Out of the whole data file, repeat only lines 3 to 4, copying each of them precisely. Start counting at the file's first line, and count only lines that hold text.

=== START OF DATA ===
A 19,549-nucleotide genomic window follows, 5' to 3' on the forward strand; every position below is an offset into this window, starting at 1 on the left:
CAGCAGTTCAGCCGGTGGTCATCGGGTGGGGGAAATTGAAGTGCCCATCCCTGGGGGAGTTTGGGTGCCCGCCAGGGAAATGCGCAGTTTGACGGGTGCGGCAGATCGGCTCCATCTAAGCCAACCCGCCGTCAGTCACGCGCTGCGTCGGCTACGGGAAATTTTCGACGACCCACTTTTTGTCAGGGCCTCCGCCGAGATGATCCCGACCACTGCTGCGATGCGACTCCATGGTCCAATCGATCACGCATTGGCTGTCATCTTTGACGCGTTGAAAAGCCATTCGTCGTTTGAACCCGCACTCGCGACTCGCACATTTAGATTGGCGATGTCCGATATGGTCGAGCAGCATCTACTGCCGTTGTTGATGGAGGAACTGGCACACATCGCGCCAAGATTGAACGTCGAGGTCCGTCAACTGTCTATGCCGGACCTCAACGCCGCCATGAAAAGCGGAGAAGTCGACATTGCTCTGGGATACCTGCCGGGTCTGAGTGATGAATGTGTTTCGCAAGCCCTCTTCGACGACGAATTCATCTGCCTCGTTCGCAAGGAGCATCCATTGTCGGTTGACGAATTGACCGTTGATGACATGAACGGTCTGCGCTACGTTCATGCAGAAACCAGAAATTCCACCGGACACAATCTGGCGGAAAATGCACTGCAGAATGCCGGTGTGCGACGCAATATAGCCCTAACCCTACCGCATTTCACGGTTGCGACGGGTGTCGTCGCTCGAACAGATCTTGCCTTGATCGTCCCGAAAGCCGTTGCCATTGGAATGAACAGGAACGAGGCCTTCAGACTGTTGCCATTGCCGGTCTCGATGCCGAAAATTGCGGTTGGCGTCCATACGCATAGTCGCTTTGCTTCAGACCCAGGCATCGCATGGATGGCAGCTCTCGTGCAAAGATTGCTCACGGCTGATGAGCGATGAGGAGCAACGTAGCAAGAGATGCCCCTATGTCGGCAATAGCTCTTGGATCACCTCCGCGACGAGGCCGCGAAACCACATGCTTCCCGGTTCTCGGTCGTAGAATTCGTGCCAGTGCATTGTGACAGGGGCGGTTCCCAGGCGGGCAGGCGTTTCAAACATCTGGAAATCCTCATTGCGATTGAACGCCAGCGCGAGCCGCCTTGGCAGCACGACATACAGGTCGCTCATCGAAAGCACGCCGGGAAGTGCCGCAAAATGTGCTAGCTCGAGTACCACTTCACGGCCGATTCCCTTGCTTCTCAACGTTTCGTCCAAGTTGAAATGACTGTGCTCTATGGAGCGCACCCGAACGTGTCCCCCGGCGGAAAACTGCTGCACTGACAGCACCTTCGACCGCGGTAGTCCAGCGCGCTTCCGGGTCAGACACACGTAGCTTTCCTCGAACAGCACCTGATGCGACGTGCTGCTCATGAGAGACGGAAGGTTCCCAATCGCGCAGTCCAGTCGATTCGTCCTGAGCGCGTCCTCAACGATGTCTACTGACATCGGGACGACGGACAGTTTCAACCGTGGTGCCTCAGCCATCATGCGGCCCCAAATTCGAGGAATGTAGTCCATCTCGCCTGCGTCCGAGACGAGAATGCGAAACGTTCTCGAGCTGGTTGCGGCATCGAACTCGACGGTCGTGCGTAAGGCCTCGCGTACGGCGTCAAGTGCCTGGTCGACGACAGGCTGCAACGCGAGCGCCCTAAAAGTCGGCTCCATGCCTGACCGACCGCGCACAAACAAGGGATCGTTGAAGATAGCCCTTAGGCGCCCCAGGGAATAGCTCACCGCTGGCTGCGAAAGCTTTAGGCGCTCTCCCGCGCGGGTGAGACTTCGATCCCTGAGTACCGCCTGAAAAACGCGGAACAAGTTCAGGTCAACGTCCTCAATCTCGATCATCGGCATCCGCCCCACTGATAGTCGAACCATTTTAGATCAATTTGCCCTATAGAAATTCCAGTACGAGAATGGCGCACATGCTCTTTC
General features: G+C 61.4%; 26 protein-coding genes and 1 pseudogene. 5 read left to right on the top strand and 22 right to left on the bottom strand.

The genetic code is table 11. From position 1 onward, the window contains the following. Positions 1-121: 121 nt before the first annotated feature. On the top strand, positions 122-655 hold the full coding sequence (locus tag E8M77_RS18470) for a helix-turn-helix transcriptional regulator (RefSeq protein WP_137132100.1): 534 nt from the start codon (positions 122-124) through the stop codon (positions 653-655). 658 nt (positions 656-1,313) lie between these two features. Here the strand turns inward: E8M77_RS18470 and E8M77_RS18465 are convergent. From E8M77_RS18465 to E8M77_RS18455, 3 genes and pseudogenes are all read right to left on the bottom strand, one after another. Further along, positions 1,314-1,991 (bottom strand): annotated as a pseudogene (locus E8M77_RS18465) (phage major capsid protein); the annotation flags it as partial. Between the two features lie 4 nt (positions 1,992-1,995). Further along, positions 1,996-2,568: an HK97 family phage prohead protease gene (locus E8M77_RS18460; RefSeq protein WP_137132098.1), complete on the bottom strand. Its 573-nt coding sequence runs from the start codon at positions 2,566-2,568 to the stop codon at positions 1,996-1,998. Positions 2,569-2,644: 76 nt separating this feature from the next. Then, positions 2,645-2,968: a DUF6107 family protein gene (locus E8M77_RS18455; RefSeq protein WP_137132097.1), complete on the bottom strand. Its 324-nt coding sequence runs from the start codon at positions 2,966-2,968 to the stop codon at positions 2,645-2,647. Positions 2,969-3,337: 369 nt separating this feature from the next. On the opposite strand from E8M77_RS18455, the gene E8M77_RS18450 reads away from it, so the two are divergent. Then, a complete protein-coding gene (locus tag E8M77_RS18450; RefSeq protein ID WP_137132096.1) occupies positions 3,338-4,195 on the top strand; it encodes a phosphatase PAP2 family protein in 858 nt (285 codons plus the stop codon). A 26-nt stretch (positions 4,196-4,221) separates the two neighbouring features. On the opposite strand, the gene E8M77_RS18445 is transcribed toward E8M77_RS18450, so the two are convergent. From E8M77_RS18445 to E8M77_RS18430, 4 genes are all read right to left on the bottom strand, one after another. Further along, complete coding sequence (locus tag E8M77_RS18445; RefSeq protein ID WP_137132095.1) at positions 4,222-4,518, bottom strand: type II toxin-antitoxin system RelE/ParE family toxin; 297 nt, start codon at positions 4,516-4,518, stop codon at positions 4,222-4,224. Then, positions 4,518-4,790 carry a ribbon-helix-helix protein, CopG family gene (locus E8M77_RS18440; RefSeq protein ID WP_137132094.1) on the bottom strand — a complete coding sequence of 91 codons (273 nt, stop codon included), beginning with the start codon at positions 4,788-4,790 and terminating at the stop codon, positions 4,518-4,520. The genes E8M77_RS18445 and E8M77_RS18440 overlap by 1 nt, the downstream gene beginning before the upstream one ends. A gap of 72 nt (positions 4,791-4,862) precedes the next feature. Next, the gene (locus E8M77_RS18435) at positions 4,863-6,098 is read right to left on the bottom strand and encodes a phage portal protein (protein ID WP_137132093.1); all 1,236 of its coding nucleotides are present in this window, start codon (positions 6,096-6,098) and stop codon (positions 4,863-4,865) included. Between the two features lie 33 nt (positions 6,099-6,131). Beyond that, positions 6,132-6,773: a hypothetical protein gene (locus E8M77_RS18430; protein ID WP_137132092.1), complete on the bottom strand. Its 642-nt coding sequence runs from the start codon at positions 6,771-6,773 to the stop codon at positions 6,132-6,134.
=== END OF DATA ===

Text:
General features: G+C 61.4%; 26 protein-coding genes and 1 pseudogene. 5 read left to right on the top strand and 22 right to left on the bottom strand.

The genetic code is table 11. From position 1 onward, the window contains the following. Positions 1-121: 121 nt before the first annotated feature. On the top strand, positions 122-655 hold the full coding sequence (locus tag E8M77_RS18470) for a helix-turn-helix transcriptional regulator (RefSeq protein WP_137132100.1): 534 nt from the start codon (positions 122-124) through the stop codon (positions 653-655). 658 nt (positions 656-1,313) lie between these two features. Here the strand turns inward: E8M77_RS18470 and E8M77_RS18465 are convergent. From E8M77_RS18465 to E8M77_RS18455, 3 genes and pseudogenes are all read right to left on the bottom strand, one after another. Further along, positions 1,314-1,991 (bottom strand): annotated as a pseudogene (locus E8M77_RS18465) (phage major capsid protein); the annotation flags it as partial. Between the two features lie 4 nt (positions 1,992-1,995). Further along, positions 1,996-2,568: an HK97 family phage prohead protease gene (locus E8M77_RS18460; RefSeq protein WP_137132098.1), complete on the bottom strand. Its 573-nt coding sequence runs from the start codon at positions 2,566-2,568 to the stop codon at positions 1,996-1,998. Positions 2,569-2,644: 76 nt separating this feature from the next. Then, positions 2,645-2,968: a DUF6107 family protein gene (locus E8M77_RS18455; RefSeq protein WP_137132097.1), complete on the bottom strand. Its 324-nt coding sequence runs from the start codon at positions 2,966-2,968 to the stop codon at positions 2,645-2,647. Positions 2,969-3,337: 369 nt separating this feature from the next. On the opposite strand from E8M77_RS18455, the gene E8M77_RS18450 reads away from it, so the two are divergent. Then, a complete protein-coding gene (locus tag E8M77_RS18450; RefSeq protein ID WP_137132096.1) occupies positions 3,338-4,195 on the top strand; it encodes a phosphatase PAP2 family protein in 858 nt (285 codons plus the stop codon). A 26-nt stretch (positions 4,196-4,221) separates the two neighbouring features. On the opposite strand, the gene E8M77_RS18445 is transcribed toward E8M77_RS18450, so the two are convergent. From E8M77_RS18445 to E8M77_RS18430, 4 genes are all read right to left on the bottom strand, one after another. Further along, complete coding sequence (locus tag E8M77_RS18445; RefSeq protein ID WP_137132095.1) at positions 4,222-4,518, bottom strand: type II toxin-antitoxin system RelE/ParE family toxin; 297 nt, start codon at positions 4,516-4,518, stop codon at positions 4,222-4,224. Then, positions 4,518-4,790 carry a ribbon-helix-helix protein, CopG family gene (locus E8M77_RS18440; RefSeq protein ID WP_137132094.1) on the bottom strand — a complete coding sequence of 91 codons (273 nt, stop codon included), beginning with the start codon at positions 4,788-4,790 and terminating at the stop codon, positions 4,518-4,520. The genes E8M77_RS18445 and E8M77_RS18440 overlap by 1 nt, the downstream gene beginning before the upstream one ends. A gap of 72 nt (positions 4,791-4,862) precedes the next feature. Next, the gene (locus E8M77_RS18435) at positions 4,863-6,098 is read right to left on the bottom strand and encodes a phage portal protein (protein ID WP_137132093.1); all 1,236 of its coding nucleotides are present in this window, start codon (positions 6,096-6,098) and stop codon (positions 4,863-4,865) included. Between the two features lie 33 nt (positions 6,099-6,131). Beyond that, positions 6,132-6,773: a hypothetical protein gene (locus E8M77_RS18430; protein ID WP_137132092.1), complete on the bottom strand. Its 642-nt coding sequence runs from the start codon at positions 6,771-6,773 to the stop codon at positions 6,132-6,134.